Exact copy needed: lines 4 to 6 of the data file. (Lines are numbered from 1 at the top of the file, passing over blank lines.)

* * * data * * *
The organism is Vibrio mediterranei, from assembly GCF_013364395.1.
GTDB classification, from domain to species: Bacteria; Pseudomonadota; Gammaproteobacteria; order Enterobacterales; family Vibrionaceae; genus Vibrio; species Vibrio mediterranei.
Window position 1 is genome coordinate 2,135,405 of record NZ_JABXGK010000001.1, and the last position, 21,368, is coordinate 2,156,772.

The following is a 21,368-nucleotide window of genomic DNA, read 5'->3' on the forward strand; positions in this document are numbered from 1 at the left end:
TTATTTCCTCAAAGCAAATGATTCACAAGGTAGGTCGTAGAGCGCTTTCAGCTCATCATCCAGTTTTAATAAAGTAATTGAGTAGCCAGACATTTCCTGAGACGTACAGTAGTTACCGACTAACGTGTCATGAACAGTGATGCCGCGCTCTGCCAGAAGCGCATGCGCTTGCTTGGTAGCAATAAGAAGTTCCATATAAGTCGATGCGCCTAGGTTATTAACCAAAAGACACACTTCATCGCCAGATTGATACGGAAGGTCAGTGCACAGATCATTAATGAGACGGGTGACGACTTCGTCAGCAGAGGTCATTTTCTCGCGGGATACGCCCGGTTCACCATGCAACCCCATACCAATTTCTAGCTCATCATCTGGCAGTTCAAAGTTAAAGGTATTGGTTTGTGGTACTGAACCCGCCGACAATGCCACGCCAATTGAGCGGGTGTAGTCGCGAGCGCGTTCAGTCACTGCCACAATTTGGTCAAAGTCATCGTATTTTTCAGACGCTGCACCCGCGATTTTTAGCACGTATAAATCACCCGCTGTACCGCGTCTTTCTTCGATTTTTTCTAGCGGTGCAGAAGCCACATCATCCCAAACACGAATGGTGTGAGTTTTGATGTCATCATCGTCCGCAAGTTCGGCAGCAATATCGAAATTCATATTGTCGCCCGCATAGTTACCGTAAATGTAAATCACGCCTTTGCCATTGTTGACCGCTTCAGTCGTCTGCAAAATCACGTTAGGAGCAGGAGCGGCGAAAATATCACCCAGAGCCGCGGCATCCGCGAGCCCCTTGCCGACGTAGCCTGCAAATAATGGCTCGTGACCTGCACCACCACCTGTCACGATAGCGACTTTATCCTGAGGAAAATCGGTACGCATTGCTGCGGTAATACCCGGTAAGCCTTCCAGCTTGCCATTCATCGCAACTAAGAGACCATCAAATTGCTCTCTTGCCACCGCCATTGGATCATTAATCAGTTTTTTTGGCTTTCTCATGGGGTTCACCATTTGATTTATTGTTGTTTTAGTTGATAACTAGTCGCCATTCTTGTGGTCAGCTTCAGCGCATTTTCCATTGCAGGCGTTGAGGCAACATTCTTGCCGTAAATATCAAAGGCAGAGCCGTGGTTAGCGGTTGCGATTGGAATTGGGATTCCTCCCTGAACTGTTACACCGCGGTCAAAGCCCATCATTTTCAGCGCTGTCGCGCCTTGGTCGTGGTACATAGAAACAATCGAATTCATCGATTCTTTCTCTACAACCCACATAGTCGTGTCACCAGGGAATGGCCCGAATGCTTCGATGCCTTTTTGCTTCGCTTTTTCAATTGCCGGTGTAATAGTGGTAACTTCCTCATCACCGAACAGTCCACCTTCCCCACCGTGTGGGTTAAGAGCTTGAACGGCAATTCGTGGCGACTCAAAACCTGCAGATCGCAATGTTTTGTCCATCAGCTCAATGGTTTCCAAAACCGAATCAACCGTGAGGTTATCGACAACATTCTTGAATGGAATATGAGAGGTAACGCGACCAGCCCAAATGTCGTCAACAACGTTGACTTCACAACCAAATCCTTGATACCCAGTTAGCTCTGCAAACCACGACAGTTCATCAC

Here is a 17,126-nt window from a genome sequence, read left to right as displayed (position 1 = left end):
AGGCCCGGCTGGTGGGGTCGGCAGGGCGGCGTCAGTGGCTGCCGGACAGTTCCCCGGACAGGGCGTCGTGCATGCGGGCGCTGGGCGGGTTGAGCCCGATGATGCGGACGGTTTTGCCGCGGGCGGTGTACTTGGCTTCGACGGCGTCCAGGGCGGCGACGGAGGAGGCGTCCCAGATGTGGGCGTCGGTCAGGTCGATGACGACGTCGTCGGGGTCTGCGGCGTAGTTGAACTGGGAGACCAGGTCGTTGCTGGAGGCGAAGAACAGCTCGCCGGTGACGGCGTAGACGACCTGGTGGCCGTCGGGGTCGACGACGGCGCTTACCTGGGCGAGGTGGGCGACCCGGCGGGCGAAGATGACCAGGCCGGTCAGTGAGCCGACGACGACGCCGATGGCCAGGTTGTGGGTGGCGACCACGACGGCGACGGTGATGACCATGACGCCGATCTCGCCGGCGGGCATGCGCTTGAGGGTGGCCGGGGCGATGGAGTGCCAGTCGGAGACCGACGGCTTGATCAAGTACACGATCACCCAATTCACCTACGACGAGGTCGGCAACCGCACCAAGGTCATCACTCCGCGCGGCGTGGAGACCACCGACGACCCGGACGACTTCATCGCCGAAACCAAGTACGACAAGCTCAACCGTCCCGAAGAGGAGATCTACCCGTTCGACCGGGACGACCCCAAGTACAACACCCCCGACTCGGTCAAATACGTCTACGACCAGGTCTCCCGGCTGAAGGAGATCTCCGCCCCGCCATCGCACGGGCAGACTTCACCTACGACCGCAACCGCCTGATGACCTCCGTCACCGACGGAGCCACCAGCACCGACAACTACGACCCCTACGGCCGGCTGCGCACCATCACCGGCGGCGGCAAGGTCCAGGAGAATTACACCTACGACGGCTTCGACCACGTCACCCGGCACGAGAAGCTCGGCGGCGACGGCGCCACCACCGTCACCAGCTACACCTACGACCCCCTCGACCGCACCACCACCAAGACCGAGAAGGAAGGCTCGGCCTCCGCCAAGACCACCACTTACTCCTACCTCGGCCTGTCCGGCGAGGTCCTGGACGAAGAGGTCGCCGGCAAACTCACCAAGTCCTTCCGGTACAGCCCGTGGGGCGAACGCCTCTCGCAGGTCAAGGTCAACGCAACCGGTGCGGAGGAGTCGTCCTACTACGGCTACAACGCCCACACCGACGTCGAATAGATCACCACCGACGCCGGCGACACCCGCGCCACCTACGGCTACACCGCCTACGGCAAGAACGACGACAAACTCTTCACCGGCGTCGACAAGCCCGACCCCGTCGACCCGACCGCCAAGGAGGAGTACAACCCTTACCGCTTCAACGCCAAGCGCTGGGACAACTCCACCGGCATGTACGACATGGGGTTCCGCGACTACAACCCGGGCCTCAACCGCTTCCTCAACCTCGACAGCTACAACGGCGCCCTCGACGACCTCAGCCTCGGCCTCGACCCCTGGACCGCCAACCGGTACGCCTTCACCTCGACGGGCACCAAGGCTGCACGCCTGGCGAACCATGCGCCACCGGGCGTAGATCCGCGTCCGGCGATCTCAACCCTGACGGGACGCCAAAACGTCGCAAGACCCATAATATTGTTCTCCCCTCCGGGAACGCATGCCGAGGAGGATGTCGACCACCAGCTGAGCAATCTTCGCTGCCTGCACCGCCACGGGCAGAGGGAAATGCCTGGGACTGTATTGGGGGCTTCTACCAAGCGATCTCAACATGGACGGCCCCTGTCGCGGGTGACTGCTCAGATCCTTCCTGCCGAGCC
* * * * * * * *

The following is a 21,368-nucleotide window of genomic DNA, read 5'->3' on the forward strand; positions in this document are numbered from 1 at the left end:
TTATTTCCTCAAAGCAAATGATTCACAAGGTAGGTCGTAGAGCGCTTTCAGCTCATCATCCAGTTTTAATAAAGTAATTGAGTAGCCAGACATTTCCTGAGACGTACAGTAGTTACCGACTAACGTGTCATGAACAGTGATGCCGCGCTCTGCCAGAAGCGCATGCGCTTGCTTGGTAGCAATAAGAAGTTCCATATAAGTCGATGCGCCTAGGTTATTAACCAAAAGACACACTTCATCGCCAGATTGATACGGAAGGTCAGTGCACAGATCATTAATGAGACGGGTGACGACTTCGTCAGCAGAGGTCATTTTCTCGCGGGATACGCCCGGTTCACCATGCAACCCCATACCAATTTCTAGCTCATCATCTGGCAGTTCAAAGTTAAAGGTATTGGTTTGTGGTACTGAACCCGCCGACAATGCCACGCCAATTGAGCGGGTGTAGTCGCGAGCGCGTTCAGTCACTGCCACAATTTGGTCAAAGTCATCGTATTTTTCAGACGCTGCACCCGCGATTTTTAGCACGTATAAATCACCCGCTGTACCGCGTCTTTCTTCGATTTTTTCTAGCGGTGCAGAAGCCACATCATCCCAAACACGAATGGTGTGAGTTTTGATGTCATCATCGTCCGCAAGTTCGGCAGCAATATCGAAATTCATATTGTCGCCCGCATAGTTACCGTAAATGTAAATCACGCCTTTGCCATTGTTGACCGCTTCAGTCGTCTGCAAAATCACGTTAGGAGCAGGAGCGGCGAAAATATCACCCAGAGCCGCGGCATCCGCGAGCCCCTTGCCGACGTAGCCTGCAAATAATGGCTCGTGACCTGCACCACCACCTGTCACGATAGCGACTTTATCCTGAGGAAAATCGGTACGCATTGCTGCGGTAATACCCGGTAAGCCTTCCAGCTTGCCATTCATCGCAACTAAGAGACCATCAAATTGCTCTCTTGCCACCGCCATTGGATCATTAATCAGTTTTTTTGGCTTTCTCATGGGGTTCACCATTTGATTTATTGTTGTTTTAGTTGATAACTAGTCGCCATTCTTGTGGTCAGCTTCAGCGCATTTTCCATTGCAGGCGTTGAGGCAACATTCTTGCCGTAAATATCAAAGGCAGAGCCGTGGTTAGCGGTTGCGATTGGAATTGGGATTCCTCCCTGAACTGTTACACCGCGGTCAAAGCCCATCATTTTCAGCGCTGTCGCGCCTTGGTCGTGGTACATAGAAACAATCGAATTCATCGATTCTTTCTCTACAACCCACATAGTCGTGTCACCAGGGAATGGCCCGAATGCTTCGATGCCTTTTTGCTTCGCTTTTTCAATTGCCGGTGTAATAGTGGTAACTTCCTCATCACCGAACAGTCCACCTTCCCCACCGTGTGGGTTAAGAGCTTGAACGGCAATTCGTGGCGACTCAAAACCTGCAGATCGCAATGTTTTGTCCATCAGCTCAATGGTTTCCAAAACCGAATCAACCGTGAGGTTATCGACAACATTCTTGAATGGAATATGAGAGGTAACGCGACCAGCCCAAATGTCGTCAACAACGTTGACTTCACAACCAAATCCTTGATACCCAGTTAGCTCTGCAAACCACGACAGTTCATCAC

Here is a 17,126-nt window from a genome sequence, read left to right as displayed (position 1 = left end):